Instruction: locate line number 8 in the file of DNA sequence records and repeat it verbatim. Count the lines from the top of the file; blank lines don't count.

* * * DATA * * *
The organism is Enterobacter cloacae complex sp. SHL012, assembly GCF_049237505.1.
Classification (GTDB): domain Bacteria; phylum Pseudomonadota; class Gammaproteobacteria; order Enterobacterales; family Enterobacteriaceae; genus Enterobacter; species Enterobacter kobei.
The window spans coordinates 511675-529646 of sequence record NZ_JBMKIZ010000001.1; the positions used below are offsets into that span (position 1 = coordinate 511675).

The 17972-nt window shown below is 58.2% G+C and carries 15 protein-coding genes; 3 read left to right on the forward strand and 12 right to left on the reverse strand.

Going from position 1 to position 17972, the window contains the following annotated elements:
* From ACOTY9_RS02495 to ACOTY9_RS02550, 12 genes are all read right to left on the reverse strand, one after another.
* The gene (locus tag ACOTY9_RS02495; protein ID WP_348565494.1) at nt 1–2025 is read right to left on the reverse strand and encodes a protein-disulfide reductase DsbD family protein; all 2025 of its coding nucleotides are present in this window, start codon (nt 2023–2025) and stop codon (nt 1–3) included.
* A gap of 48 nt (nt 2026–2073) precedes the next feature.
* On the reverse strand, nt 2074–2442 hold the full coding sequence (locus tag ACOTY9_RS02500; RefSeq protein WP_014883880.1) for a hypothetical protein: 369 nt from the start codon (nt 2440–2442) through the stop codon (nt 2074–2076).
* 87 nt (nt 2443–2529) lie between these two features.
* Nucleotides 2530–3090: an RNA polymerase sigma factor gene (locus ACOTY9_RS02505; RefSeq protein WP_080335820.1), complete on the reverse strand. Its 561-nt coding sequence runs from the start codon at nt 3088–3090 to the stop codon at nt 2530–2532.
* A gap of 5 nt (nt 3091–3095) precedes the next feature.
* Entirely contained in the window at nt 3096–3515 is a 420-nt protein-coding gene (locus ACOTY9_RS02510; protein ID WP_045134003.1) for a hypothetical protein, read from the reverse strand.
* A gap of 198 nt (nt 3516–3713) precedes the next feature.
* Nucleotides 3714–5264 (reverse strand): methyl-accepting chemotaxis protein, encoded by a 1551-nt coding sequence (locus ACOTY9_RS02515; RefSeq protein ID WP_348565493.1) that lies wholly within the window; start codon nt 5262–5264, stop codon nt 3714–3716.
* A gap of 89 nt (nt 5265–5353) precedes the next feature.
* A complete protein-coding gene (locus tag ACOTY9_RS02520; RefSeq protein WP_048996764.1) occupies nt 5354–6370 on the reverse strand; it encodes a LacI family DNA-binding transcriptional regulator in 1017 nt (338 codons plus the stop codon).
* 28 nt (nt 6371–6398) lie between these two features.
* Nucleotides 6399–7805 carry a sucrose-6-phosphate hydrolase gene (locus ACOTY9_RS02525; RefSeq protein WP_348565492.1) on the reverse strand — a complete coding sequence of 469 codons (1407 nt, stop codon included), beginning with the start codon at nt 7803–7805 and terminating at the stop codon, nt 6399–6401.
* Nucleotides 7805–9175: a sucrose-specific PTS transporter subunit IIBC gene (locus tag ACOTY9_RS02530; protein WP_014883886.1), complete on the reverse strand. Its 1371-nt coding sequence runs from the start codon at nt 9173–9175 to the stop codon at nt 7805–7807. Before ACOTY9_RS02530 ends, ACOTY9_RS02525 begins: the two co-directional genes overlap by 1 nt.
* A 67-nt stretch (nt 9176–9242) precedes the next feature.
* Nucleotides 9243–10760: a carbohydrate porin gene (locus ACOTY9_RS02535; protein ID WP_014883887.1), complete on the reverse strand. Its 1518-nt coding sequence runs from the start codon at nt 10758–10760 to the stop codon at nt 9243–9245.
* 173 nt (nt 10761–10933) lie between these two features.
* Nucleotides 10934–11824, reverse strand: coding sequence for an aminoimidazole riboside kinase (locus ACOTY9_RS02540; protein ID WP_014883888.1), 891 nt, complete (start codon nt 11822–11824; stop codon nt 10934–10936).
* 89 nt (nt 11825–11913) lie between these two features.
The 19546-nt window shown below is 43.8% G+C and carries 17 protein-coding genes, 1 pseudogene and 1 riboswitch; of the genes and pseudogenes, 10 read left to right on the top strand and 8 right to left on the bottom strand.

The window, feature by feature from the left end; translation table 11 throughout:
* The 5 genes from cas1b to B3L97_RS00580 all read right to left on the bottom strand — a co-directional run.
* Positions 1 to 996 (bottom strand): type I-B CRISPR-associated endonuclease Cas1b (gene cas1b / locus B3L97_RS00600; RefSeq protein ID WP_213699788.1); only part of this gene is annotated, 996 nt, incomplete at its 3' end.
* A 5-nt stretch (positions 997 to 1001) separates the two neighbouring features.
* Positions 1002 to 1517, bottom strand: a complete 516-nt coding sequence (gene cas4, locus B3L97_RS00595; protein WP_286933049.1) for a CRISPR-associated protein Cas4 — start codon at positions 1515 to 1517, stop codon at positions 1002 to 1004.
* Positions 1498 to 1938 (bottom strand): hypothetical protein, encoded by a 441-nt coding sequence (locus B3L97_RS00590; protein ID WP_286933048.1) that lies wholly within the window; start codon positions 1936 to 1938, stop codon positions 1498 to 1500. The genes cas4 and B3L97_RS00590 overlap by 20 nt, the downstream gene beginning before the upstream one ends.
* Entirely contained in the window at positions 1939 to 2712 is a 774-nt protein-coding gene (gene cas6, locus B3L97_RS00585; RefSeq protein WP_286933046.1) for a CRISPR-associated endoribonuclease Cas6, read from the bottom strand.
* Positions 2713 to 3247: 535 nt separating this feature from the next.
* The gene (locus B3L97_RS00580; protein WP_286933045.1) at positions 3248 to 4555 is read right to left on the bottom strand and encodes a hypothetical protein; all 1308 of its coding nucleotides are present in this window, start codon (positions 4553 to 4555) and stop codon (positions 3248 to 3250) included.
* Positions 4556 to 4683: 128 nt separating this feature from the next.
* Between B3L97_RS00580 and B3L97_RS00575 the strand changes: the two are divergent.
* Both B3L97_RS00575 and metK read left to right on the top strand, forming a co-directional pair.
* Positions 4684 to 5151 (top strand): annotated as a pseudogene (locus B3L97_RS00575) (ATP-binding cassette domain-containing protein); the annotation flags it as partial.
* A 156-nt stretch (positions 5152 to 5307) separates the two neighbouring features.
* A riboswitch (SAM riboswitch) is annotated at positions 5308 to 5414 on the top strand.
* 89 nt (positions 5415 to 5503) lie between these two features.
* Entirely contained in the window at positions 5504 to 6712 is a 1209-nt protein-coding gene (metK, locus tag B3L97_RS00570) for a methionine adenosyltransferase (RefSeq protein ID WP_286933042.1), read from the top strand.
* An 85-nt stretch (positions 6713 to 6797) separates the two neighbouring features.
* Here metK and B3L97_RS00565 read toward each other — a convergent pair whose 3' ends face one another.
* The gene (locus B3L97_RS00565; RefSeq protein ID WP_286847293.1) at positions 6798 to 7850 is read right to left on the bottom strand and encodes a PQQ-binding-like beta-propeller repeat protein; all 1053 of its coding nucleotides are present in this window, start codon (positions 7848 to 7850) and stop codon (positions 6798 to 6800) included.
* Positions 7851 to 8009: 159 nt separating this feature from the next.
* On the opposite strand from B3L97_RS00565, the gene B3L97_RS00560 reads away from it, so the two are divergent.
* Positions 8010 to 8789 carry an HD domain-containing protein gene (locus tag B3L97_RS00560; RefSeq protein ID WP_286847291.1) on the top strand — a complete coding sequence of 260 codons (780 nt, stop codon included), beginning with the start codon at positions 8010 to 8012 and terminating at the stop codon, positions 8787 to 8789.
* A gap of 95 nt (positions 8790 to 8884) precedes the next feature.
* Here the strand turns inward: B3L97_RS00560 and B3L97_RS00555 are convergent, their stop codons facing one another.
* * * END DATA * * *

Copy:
* A gap of 48 nt (nt 2026–2073) precedes the next feature.